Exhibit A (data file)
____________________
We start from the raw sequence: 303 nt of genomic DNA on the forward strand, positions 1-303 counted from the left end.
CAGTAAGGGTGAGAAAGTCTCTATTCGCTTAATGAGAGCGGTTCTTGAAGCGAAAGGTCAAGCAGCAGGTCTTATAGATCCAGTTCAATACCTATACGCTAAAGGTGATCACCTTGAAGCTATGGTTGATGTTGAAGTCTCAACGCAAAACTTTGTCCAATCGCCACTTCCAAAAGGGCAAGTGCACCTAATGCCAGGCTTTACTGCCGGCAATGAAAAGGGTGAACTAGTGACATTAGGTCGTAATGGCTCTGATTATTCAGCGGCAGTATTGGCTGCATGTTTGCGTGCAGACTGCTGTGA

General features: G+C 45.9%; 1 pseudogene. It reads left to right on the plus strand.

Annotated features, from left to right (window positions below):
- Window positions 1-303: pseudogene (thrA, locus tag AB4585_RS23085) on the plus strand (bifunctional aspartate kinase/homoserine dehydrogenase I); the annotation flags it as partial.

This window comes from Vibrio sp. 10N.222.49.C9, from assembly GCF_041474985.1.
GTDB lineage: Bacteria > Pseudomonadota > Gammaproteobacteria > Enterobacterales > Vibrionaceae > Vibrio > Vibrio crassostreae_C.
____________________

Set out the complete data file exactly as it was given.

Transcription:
We start from the raw sequence: 303 nt of genomic DNA on the forward strand, positions 1-303 counted from the left end.
CAGTAAGGGTGAGAAAGTCTCTATTCGCTTAATGAGAGCGGTTCTTGAAGCGAAAGGTCAAGCAGCAGGTCTTATAGATCCAGTTCAATACCTATACGCTAAAGGTGATCACCTTGAAGCTATGGTTGATGTTGAAGTCTCAACGCAAAACTTTGTCCAATCGCCACTTCCAAAAGGGCAAGTGCACCTAATGCCAGGCTTTACTGCCGGCAATGAAAAGGGTGAACTAGTGACATTAGGTCGTAATGGCTCTGATTATTCAGCGGCAGTATTGGCTGCATGTTTGCGTGCAGACTGCTGTGA

General features: G+C 45.9%; 1 pseudogene. It reads left to right on the plus strand.

Annotated features, from left to right (window positions below):
- Window positions 1-303: pseudogene (thrA, locus tag AB4585_RS23085) on the plus strand (bifunctional aspartate kinase/homoserine dehydrogenase I); the annotation flags it as partial.

This window comes from Vibrio sp. 10N.222.49.C9, from assembly GCF_041474985.1.
GTDB lineage: Bacteria > Pseudomonadota > Gammaproteobacteria > Enterobacterales > Vibrionaceae > Vibrio > Vibrio crassostreae_C.